The streets were laid for the Forest Hills and Lakewood subdivisions in the mid-20s, and on the hill above the present club in the early 30s. People were moving toward the lake. But, the lake was still far from Dallas' center of population. Old boat houses can be seen in the 1936 photo from Buckner near where it crosses Mockingbird Lane today. These can also be seen in the background of several of the photos in the previous section. These housed power boats. Several were owned by John Williams, who had a power boat marina and owned the Bonny Barge. Williams' marina was located just south of were CSC is located today.
As White Rock Lake continued to grow in popularity, Dallas civic leaders started considering a permanent city park on the shores of the lake. Shortly after being elected mayor in May 1929, J. Waddie Tate proclaimed that it was his desire "to see White Rock beautified and amusements, which will give the people of Dallas a first class pleasure resort, installed on the north side of the lake as soon as possible." The land around the reservoir was transferred to the park department and White Rock Lake Park was created in December 1929.
In 1930, the city opened a 500 ft. long, sand, swimming beach (photo) and bathhouse at the site of today's Bath House Cultural Center. Many of the swimmers rode public transportation to the lake. The trolley line was extended to within 5 blocks of the concrete boathouse that still stands at the southwest corner of the lake. There bathers could transfer to a "fast motorboat" to cross the lake to the beach. The bathhouse was built so that swimmers had a place to change from street clothes into their bathing suits and then shower before returning home. Bathing apparel and beach towels could be rented from a concessionaire. The beach was a success and attracted 100,000 swimmers each summer. Checkout the diving board on the concrete platform, which is still there. Food concessions were located on the bathhouse's lower level were vendors sold hot dogs, hamburgers and soft drinks.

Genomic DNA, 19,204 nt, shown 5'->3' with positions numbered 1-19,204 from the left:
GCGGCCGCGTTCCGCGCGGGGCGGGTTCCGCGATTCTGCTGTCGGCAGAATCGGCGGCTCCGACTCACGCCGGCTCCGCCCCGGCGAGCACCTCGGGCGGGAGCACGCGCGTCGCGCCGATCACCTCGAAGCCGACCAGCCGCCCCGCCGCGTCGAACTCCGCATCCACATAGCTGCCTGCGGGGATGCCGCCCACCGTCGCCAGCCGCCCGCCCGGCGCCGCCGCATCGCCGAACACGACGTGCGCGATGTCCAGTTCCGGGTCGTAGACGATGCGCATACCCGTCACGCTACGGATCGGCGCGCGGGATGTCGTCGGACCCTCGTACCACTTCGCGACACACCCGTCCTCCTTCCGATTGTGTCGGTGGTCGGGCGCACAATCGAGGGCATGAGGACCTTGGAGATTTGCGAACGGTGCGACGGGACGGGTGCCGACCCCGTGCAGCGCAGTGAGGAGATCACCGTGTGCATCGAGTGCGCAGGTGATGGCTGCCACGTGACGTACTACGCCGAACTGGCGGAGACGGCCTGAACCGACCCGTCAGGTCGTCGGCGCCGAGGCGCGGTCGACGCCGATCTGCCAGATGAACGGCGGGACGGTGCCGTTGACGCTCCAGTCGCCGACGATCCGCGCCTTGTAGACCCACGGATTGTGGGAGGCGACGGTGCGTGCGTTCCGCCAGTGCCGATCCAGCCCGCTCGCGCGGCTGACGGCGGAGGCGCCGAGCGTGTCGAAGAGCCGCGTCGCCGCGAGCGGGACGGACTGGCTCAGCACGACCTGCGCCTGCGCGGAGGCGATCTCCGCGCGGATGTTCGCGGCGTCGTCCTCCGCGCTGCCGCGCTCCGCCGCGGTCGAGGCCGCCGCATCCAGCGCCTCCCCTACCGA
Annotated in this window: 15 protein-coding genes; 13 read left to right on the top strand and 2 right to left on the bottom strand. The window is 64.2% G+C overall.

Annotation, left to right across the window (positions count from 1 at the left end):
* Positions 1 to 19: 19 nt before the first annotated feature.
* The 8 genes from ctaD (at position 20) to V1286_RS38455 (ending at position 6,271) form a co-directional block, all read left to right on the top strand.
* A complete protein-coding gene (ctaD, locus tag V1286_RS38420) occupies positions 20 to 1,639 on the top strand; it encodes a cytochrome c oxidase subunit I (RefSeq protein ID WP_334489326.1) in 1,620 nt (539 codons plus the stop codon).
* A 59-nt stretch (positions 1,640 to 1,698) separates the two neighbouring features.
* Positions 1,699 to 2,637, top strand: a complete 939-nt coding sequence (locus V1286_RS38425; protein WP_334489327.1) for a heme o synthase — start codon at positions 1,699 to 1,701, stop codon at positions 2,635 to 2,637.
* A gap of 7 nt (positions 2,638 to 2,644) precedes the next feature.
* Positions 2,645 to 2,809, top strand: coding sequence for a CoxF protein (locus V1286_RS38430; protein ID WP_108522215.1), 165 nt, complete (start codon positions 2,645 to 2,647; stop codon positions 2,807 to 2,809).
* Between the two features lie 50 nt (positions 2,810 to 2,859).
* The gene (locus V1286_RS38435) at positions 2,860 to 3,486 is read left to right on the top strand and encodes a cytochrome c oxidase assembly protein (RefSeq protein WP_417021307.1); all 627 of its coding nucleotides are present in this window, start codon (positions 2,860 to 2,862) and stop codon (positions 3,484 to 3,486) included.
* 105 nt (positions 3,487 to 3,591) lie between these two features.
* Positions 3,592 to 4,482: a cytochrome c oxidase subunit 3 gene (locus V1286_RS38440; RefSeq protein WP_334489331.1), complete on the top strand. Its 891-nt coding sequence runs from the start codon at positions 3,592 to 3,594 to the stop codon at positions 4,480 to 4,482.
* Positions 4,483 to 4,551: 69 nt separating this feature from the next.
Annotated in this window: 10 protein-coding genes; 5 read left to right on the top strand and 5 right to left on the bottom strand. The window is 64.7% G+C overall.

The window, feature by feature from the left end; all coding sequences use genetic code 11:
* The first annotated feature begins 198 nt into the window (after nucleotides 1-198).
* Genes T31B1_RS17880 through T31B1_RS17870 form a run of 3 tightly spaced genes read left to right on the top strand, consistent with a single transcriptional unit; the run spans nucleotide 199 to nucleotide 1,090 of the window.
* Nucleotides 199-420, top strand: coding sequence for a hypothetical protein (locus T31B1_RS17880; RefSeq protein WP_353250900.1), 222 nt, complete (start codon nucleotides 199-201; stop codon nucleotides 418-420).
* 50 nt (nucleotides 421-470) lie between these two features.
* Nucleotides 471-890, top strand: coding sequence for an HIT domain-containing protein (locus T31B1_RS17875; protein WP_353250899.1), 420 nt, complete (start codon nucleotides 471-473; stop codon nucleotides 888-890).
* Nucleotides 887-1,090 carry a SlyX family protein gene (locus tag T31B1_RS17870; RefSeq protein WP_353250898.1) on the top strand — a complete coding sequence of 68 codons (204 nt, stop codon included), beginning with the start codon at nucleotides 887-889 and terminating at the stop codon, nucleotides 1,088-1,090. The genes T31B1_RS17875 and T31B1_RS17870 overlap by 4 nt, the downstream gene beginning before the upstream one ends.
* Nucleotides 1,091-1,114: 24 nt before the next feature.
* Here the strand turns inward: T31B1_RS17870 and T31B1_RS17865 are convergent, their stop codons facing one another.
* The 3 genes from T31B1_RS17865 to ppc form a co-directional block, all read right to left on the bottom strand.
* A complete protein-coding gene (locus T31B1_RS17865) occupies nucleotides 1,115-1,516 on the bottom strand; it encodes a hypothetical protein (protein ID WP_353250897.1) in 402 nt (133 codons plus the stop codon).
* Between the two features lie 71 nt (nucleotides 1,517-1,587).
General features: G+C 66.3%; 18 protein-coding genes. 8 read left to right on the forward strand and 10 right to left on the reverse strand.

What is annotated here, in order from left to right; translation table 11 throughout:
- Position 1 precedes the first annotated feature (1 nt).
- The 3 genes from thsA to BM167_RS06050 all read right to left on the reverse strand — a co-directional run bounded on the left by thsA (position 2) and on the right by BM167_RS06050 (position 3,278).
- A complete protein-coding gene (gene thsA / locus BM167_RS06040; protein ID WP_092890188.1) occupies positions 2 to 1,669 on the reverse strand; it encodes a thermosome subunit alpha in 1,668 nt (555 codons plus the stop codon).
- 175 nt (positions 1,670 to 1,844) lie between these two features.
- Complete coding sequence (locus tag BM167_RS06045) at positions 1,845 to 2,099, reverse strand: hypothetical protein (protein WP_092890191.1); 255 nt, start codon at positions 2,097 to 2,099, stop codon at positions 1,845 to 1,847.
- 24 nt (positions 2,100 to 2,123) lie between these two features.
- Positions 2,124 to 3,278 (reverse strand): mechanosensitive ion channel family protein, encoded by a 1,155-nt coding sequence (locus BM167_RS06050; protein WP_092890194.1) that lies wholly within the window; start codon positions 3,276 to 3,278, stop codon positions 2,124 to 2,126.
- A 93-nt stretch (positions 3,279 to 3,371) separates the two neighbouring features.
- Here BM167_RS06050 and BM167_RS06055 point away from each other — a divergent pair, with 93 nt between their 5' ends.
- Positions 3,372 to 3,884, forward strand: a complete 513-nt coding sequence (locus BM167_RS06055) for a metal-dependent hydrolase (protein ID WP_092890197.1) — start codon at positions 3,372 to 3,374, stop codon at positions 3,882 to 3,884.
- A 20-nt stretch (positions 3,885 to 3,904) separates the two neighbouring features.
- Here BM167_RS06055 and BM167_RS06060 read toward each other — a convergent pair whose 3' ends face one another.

Despite significant opposition to creating a Coney Island like park, several concessions were approved. A dance pavilion featuring a huge concrete slab that could accommodate large crowds was constructed near the bathing beach. Dances were held every night except Sunday during the summer. Music was provided by an all female orchestra, the Rhythm Sweethearts. The pavilion proved so popular that it nearly paid for itself during the first summer of operation.
There was also a very nice restaurant on the south shore of Sunset Bay complete with quarters for the keeper. It was called the Sunset Inn.
In 1934, a municipal fish hatchery was built on several acres below the dam (photo left) to stock the lake with a variety of edible fish. The yearly production eventually reached 1 million fish.
During the Depression between 1935 and 1942, the Civilian Conservation Corps, as part of the National Park Service, established Camp 2986 (photo right) beside the lake where Winfrey Point is now. The 250 young men working there were paid $30 a month. The National Park Service worked with the Dallas Park Board to make many improvements around the lake. One of their projects was to remove the fishing cabins and boathouses.